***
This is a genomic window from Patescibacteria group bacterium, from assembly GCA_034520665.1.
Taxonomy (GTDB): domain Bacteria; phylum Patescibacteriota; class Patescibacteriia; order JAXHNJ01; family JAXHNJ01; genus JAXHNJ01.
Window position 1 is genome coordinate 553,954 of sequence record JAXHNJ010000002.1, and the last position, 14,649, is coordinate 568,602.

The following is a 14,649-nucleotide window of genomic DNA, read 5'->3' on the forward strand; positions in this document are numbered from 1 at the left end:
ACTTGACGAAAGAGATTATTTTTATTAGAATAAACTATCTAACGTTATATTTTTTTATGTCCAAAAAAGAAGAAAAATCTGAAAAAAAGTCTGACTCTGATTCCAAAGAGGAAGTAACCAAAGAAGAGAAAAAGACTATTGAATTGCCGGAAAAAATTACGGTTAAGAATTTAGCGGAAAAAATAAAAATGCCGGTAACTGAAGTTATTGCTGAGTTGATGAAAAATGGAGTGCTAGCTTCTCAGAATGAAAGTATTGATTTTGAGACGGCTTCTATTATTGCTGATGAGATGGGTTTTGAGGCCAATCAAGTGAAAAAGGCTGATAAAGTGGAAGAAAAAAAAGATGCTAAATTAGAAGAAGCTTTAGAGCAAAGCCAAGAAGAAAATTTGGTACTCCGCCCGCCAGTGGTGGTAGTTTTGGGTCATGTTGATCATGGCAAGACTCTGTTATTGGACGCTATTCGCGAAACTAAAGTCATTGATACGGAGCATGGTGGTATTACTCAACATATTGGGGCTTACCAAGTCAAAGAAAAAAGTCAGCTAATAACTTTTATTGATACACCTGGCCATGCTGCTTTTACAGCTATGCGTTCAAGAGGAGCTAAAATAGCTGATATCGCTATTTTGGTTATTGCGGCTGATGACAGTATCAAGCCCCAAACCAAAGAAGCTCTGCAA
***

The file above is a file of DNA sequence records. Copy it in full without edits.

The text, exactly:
This is a genomic window from Patescibacteria group bacterium, from assembly GCA_034520665.1.
Taxonomy (GTDB): domain Bacteria; phylum Patescibacteriota; class Patescibacteriia; order JAXHNJ01; family JAXHNJ01; genus JAXHNJ01.
Window position 1 is genome coordinate 553,954 of sequence record JAXHNJ010000002.1, and the last position, 14,649, is coordinate 568,602.

The following is a 14,649-nucleotide window of genomic DNA, read 5'->3' on the forward strand; positions in this document are numbered from 1 at the left end:
ACTTGACGAAAGAGATTATTTTTATTAGAATAAACTATCTAACGTTATATTTTTTTATGTCCAAAAAAGAAGAAAAATCTGAAAAAAAGTCTGACTCTGATTCCAAAGAGGAAGTAACCAAAGAAGAGAAAAAGACTATTGAATTGCCGGAAAAAATTACGGTTAAGAATTTAGCGGAAAAAATAAAAATGCCGGTAACTGAAGTTATTGCTGAGTTGATGAAAAATGGAGTGCTAGCTTCTCAGAATGAAAGTATTGATTTTGAGACGGCTTCTATTATTGCTGATGAGATGGGTTTTGAGGCCAATCAAGTGAAAAAGGCTGATAAAGTGGAAGAAAAAAAAGATGCTAAATTAGAAGAAGCTTTAGAGCAAAGCCAAGAAGAAAATTTGGTACTCCGCCCGCCAGTGGTGGTAGTTTTGGGTCATGTTGATCATGGCAAGACTCTGTTATTGGACGCTATTCGCGAAACTAAAGTCATTGATACGGAGCATGGTGGTATTACTCAACATATTGGGGCTTACCAAGTCAAAGAAAAAAGTCAGCTAATAACTTTTATTGATACACCTGGCCATGCTGCTTTTACAGCTATGCGTTCAAGAGGAGCTAAAATAGCTGATATCGCTATTTTGGTTATTGCGGCTGATGACAGTATCAAGCCCCAAACCAAAGAAGCTCTGCAA